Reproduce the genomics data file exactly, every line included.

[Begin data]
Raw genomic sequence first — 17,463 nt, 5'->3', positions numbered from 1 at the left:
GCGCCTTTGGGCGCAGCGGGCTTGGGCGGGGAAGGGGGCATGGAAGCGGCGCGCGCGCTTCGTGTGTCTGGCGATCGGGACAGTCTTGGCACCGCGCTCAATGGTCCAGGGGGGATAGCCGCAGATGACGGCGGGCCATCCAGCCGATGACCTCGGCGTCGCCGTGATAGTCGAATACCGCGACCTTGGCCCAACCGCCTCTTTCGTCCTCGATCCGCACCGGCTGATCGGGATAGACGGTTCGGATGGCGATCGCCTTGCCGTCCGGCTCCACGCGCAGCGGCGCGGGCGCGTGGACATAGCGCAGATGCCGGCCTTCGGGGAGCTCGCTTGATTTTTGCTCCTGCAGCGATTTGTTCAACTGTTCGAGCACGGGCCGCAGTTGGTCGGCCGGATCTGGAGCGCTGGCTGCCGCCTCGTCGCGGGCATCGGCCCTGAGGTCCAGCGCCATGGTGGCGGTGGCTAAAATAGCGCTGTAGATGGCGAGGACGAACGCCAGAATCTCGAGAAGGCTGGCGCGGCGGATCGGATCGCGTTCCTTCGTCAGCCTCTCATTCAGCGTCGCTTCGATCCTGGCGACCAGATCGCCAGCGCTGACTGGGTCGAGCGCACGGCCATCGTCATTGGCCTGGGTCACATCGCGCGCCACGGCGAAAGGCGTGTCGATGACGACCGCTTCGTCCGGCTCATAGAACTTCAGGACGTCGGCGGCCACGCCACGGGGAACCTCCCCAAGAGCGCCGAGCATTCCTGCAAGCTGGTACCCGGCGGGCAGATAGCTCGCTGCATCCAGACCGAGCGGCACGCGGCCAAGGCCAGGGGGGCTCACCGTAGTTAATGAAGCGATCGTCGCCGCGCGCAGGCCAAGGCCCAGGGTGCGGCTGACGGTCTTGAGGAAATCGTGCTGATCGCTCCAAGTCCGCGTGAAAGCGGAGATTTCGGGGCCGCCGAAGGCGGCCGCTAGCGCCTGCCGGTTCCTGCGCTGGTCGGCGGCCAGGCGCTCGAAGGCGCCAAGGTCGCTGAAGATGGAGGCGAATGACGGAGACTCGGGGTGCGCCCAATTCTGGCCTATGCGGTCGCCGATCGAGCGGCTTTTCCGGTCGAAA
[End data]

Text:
Raw genomic sequence first — 17,463 nt, 5'->3', positions numbered from 1 at the left:
GCGCCTTTGGGCGCAGCGGGCTTGGGCGGGGAAGGGGGCATGGAAGCGGCGCGCGCGCTTCGTGTGTCTGGCGATCGGGACAGTCTTGGCACCGCGCTCAATGGTCCAGGGGGGATAGCCGCAGATGACGGCGGGCCATCCAGCCGATGACCTCGGCGTCGCCGTGATAGTCGAATACCGCGACCTTGGCCCAACCGCCTCTTTCGTCCTCGATCCGCACCGGCTGATCGGGATAGACGGTTCGGATGGCGATCGCCTTGCCGTCCGGCTCCACGCGCAGCGGCGCGGGCGCGTGGACATAGCGCAGATGCCGGCCTTCGGGGAGCTCGCTTGATTTTTGCTCCTGCAGCGATTTGTTCAACTGTTCGAGCACGGGCCGCAGTTGGTCGGCCGGATCTGGAGCGCTGGCTGCCGCCTCGTCGCGGGCATCGGCCCTGAGGTCCAGCGCCATGGTGGCGGTGGCTAAAATAGCGCTGTAGATGGCGAGGACGAACGCCAGAATCTCGAGAAGGCTGGCGCGGCGGATCGGATCGCGTTCCTTCGTCAGCCTCTCATTCAGCGTCGCTTCGATCCTGGCGACCAGATCGCCAGCGCTGACTGGGTCGAGCGCACGGCCATCGTCATTGGCCTGGGTCACATCGCGCGCCACGGCGAAAGGCGTGTCGATGACGACCGCTTCGTCCGGCTCATAGAACTTCAGGACGTCGGCGGCCACGCCACGGGGAACCTCCCCAAGAGCGCCGAGCATTCCTGCAAGCTGGTACCCGGCGGGCAGATAGCTCGCTGCATCCAGACCGAGCGGCACGCGGCCAAGGCCAGGGGGGCTCACCGTAGTTAATGAAGCGATCGTCGCCGCGCGCAGGCCAAGGCCCAGGGTGCGGCTGACGGTCTTGAGGAAATCGTGCTGATCGCTCCAAGTCCGCGTGAAAGCGGAGATTTCGGGGCCGCCGAAGGCGGCCGCTAGCGCCTGCCGGTTCCTGCGCTGGTCGGCGGCCAGGCGCTCGAAGGCGCCAAGGTCGCTGAAGATGGAGGCGAATGACGGAGACTCGGGGTGCGCCCAATTCTGGCCTATGCGGTCGCCGATCGAGCGGCTTTTCCGGTCGAAA